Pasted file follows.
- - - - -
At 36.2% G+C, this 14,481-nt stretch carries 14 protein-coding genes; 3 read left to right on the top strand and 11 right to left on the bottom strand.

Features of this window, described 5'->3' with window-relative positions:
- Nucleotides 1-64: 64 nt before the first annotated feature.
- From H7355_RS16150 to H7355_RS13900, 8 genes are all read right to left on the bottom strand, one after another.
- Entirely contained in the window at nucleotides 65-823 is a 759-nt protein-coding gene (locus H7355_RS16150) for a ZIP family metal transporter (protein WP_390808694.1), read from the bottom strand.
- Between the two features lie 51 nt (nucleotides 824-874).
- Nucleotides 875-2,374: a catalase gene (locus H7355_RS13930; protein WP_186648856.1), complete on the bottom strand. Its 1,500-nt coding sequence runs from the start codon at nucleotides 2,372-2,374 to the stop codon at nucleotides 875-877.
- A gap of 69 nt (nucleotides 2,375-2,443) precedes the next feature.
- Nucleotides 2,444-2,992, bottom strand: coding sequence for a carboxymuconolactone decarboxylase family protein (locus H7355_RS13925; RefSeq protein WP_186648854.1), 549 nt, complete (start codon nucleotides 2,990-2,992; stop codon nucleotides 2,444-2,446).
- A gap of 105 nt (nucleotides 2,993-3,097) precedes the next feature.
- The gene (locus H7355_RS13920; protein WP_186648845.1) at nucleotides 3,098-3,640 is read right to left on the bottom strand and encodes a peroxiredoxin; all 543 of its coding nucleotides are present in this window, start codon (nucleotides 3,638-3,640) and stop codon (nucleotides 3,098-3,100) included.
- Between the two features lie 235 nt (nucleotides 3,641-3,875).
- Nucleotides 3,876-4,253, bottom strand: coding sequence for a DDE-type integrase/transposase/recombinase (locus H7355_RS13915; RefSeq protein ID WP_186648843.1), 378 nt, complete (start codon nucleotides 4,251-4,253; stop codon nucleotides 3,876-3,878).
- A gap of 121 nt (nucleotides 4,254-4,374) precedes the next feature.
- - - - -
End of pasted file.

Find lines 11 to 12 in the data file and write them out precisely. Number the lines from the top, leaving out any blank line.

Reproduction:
- The gene (locus H7355_RS13920; protein WP_186648845.1) at nucleotides 3,098-3,640 is read right to left on the bottom strand and encodes a peroxiredoxin; all 543 of its coding nucleotides are present in this window, start codon (nucleotides 3,638-3,640) and stop codon (nucleotides 3,098-3,100) included.
- Between the two features lie 235 nt (nucleotides 3,641-3,875).